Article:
In addition to their endowment, the Rosses also supported the museum through numerous in-kind art donations. Over the past year, they have gifted the museum with several important works by Zaha Hadid – the MSU Broad Art Museum currently has the largest collection of Zaha Hadid Design works in North America.
The impact of the Rosses’ support of the arts at MSU also extends beyond the MSU Broad Art Museum. In 2022, the Rosses established the Alan and Rebecca Ross DIA Enrichment Fund at MSU to strengthen collaborations between the Detroit Institute of Arts and the Department of Art, Art History and Design in the College of the Arts and letters from MSU.
The university recently launched MSU Arts to highlight the various artistic events on campus. MSU is home to nationally accredited museums, premier performing arts venues and programs that serve the community at the intersection of arts and research, as well as arts-focused gifts like this ci that advance students’ creativity, interdisciplinary discovery, and hands-on learning – both at MSU and around the world. the state of Michigan.
“We continue to learn art,” Alan said. “From the most primitive cave drawings to ultra-current TikTok performance videos, we see something in all art forms. This gift will provide MSU Broad with the annual resources needed to forever continue and grow its exhibition program for students, faculty and the community.
Eli and Edythe Broad Museum of Art at Michigan State University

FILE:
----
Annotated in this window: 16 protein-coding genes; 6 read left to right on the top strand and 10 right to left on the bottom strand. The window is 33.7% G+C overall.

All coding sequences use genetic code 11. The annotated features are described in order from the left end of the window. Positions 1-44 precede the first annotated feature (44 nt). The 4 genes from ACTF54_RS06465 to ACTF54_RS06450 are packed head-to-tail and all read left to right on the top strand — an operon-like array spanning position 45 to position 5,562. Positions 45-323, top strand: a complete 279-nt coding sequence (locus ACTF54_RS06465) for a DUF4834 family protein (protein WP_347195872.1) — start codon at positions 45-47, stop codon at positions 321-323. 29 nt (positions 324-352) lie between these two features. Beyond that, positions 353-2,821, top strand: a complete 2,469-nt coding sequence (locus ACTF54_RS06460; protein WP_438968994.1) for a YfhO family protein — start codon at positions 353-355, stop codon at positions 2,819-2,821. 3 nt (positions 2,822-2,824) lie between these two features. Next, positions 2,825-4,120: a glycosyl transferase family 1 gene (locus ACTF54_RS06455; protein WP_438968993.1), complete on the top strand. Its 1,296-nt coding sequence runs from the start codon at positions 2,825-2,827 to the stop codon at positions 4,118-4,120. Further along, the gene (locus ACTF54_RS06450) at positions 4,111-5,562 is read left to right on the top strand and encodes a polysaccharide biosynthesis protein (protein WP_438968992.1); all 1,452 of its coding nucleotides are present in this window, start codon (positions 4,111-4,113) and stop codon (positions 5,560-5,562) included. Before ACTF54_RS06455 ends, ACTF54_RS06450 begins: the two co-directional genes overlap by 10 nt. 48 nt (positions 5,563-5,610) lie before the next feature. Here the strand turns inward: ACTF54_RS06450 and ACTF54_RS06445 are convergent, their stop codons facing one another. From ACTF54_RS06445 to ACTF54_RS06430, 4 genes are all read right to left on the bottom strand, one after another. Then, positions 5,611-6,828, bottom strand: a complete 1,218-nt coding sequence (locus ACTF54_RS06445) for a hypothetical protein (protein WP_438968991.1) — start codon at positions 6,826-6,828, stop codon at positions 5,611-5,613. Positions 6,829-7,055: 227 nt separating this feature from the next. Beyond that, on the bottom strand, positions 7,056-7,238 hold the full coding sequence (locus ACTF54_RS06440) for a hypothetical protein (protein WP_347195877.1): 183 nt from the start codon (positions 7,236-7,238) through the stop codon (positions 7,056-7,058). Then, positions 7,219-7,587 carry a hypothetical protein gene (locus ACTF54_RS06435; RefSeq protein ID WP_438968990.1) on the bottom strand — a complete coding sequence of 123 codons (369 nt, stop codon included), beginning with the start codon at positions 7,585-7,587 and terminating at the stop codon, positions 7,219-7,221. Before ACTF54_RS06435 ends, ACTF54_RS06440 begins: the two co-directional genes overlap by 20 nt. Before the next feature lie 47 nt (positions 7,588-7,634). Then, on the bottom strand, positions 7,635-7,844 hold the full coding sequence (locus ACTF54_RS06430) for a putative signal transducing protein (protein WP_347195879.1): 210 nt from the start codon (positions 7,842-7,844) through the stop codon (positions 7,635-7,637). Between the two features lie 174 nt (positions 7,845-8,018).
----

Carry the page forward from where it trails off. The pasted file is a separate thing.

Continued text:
The Eli and Edythe Broad Art Museum at Michigan State University (MSU Broad Art Museum) connects people with art through experiences that inspire curiosity and inquiry. Featuring exhibitions and programs that engage diverse communities around issues of local and global importance, the MSU Broad Art Museum advances university values of quality, inclusion and connectivity. Opened on November 10, 2012, the museum was designed by Pritzker Prize-winning architect Zaha Hadid and named in honor of Eli and Edythe Broad, longtime supporters of the university who provided the lead gift for its creation.
Arts MSU is a strategy that places creativity at the center of university life by integrating the arts into our educational experiences, research activities, outreach and campus culture.
Guided by the belief that the arts are essential to a vibrant, resilient, inclusive, collaborative and globally-minded university community, this strategy is committed to advancing the impact and amplifying the presence of the arts on campus. Learn more at arts.msu.edu.
University of Michigan
Michigan State University has been advancing the common good with uncommon resolve for more than 165 years. One of the world’s leading research universities, MSU pushes the boundaries of discovery to create a better, safer, and healthier world for all, while providing life-changing opportunities to a diverse and inclusive academic community through more than 400 study programs in 17 degrees. colleges.